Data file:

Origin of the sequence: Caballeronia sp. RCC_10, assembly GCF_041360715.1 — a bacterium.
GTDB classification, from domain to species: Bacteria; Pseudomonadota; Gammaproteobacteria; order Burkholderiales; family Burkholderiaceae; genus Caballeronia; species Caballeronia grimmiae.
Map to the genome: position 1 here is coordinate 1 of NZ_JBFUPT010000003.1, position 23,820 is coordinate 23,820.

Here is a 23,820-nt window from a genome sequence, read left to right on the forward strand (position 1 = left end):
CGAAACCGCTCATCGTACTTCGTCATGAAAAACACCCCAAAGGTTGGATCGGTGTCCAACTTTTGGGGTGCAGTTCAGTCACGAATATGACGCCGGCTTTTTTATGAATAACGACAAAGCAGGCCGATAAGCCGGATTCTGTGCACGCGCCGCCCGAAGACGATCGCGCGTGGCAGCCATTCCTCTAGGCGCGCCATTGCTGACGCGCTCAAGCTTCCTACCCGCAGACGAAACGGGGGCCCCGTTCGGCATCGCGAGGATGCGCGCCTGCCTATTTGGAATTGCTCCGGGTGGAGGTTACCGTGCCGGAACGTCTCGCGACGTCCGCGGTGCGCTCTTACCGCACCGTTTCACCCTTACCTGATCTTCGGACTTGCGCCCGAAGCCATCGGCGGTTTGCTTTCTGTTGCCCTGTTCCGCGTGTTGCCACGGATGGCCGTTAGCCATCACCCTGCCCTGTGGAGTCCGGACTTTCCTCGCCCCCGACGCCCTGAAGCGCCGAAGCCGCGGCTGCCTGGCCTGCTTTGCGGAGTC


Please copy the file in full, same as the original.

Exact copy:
Origin of the sequence: Caballeronia sp. RCC_10, assembly GCF_041360715.1 — a bacterium.
GTDB classification, from domain to species: Bacteria; Pseudomonadota; Gammaproteobacteria; order Burkholderiales; family Burkholderiaceae; genus Caballeronia; species Caballeronia grimmiae.
Map to the genome: position 1 here is coordinate 1 of NZ_JBFUPT010000003.1, position 23,820 is coordinate 23,820.

Here is a 23,820-nt window from a genome sequence, read left to right on the forward strand (position 1 = left end):
CGAAACCGCTCATCGTACTTCGTCATGAAAAACACCCCAAAGGTTGGATCGGTGTCCAACTTTTGGGGTGCAGTTCAGTCACGAATATGACGCCGGCTTTTTTATGAATAACGACAAAGCAGGCCGATAAGCCGGATTCTGTGCACGCGCCGCCCGAAGACGATCGCGCGTGGCAGCCATTCCTCTAGGCGCGCCATTGCTGACGCGCTCAAGCTTCCTACCCGCAGACGAAACGGGGGCCCCGTTCGGCATCGCGAGGATGCGCGCCTGCCTATTTGGAATTGCTCCGGGTGGAGGTTACCGTGCCGGAACGTCTCGCGACGTCCGCGGTGCGCTCTTACCGCACCGTTTCACCCTTACCTGATCTTCGGACTTGCGCCCGAAGCCATCGGCGGTTTGCTTTCTGTTGCCCTGTTCCGCGTGTTGCCACGGATGGCCGTTAGCCATCACCCTGCCCTGTGGAGTCCGGACTTTCCTCGCCCCCGACGCCCTGAAGCGCCGAAGCCGCGGCTGCCTGGCCTGCTTTGCGGAGTC